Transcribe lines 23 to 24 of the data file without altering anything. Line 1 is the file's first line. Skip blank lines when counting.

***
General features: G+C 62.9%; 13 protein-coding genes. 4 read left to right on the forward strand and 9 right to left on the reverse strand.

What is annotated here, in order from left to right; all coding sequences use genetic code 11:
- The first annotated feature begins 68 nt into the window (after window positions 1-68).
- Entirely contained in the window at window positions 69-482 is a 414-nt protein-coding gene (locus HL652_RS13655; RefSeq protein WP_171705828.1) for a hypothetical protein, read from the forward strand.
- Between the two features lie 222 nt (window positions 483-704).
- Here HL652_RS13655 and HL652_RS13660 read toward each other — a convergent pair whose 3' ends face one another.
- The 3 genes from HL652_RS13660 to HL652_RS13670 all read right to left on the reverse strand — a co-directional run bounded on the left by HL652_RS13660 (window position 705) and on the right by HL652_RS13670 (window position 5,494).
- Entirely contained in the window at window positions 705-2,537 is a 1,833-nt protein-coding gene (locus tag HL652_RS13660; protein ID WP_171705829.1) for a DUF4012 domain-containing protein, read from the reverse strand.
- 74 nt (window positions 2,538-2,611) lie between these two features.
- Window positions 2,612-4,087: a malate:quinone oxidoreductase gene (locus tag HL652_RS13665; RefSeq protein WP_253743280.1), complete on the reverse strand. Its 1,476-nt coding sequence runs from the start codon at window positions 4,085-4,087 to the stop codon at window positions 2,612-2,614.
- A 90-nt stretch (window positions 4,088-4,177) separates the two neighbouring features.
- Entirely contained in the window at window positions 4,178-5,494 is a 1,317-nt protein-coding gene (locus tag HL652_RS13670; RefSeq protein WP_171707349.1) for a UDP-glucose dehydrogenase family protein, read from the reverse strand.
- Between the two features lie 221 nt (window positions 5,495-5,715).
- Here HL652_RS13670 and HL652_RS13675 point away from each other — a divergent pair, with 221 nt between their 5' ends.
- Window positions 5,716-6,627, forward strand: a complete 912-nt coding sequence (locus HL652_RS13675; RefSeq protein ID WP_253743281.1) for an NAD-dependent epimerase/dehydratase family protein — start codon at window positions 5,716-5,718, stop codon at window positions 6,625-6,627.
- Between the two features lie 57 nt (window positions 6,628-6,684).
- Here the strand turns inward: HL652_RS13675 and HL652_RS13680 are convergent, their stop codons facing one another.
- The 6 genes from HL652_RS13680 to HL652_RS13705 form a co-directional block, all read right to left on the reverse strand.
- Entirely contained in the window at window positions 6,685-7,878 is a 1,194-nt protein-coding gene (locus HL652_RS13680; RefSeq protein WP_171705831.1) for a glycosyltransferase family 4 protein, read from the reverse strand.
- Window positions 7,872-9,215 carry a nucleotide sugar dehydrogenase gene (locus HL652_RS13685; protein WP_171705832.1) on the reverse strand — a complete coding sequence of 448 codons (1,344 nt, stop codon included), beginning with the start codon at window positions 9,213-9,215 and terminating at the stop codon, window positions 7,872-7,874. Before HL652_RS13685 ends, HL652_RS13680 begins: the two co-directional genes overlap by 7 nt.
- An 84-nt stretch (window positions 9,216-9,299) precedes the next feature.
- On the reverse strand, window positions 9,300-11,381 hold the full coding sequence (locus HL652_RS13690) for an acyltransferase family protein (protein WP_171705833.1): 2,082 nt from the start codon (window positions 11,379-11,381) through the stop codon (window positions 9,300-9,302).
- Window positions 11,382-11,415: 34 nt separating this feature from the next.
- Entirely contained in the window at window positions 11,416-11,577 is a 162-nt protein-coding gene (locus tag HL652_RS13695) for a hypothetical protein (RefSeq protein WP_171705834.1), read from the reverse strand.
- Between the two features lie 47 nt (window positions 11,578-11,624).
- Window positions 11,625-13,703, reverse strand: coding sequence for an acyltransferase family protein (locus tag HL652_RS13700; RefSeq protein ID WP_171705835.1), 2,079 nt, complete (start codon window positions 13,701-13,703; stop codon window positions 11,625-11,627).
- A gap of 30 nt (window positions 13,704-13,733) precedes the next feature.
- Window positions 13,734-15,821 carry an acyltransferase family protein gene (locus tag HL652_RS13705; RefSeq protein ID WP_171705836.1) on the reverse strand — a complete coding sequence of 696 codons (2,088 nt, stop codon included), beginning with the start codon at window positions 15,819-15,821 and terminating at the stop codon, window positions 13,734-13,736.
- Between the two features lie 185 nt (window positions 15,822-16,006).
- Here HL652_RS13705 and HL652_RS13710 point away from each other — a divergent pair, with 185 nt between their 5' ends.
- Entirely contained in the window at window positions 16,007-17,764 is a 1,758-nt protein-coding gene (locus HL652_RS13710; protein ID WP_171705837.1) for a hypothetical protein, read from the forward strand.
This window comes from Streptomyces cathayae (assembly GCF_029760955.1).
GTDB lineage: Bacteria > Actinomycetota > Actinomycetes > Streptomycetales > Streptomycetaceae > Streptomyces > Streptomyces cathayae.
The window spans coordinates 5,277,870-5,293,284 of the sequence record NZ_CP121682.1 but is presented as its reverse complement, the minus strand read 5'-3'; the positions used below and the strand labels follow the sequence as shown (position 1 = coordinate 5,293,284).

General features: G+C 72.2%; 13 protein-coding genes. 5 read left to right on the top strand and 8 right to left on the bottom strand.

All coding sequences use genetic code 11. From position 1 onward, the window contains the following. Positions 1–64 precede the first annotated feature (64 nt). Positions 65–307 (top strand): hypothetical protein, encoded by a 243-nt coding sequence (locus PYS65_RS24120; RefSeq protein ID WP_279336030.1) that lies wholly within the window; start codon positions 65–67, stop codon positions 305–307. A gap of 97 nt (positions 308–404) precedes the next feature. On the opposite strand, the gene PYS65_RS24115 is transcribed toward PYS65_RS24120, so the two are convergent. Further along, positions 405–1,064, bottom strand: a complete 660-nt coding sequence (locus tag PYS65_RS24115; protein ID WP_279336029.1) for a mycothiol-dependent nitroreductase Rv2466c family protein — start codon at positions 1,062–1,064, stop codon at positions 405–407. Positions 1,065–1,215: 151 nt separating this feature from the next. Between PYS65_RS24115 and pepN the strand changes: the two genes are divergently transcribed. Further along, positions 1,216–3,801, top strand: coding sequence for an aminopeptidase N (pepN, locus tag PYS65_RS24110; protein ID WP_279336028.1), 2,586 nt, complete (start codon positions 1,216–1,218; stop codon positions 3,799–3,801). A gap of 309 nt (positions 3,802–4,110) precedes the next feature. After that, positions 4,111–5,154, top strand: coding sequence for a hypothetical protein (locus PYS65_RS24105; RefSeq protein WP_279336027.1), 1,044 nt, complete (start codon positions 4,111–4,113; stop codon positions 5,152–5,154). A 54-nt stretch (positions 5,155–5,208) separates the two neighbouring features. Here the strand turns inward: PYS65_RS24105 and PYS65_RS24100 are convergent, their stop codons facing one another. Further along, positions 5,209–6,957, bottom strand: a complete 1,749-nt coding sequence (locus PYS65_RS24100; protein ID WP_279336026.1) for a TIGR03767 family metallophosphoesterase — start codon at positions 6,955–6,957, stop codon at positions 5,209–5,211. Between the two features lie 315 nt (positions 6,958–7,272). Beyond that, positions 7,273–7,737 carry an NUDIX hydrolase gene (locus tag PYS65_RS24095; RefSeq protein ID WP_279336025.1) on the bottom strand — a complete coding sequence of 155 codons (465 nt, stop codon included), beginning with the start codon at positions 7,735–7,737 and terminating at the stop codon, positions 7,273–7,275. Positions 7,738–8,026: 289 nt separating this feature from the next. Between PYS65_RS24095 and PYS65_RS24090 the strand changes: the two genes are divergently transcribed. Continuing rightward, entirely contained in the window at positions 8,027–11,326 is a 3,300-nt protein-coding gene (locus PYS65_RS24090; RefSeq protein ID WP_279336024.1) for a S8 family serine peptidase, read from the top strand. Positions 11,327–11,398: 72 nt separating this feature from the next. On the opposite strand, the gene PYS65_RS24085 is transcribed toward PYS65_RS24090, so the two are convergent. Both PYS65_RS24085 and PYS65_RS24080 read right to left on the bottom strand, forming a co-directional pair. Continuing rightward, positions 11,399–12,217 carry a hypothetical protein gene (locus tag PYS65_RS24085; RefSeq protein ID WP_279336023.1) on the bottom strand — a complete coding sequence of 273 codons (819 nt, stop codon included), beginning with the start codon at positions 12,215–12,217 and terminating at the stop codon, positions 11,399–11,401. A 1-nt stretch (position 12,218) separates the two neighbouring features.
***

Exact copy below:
- Window positions 11,382-11,415: 34 nt separating this feature from the next.
- Entirely contained in the window at window positions 11,416-11,577 is a 162-nt protein-coding gene (locus tag HL652_RS13695) for a hypothetical protein (RefSeq protein WP_171705834.1), read from the reverse strand.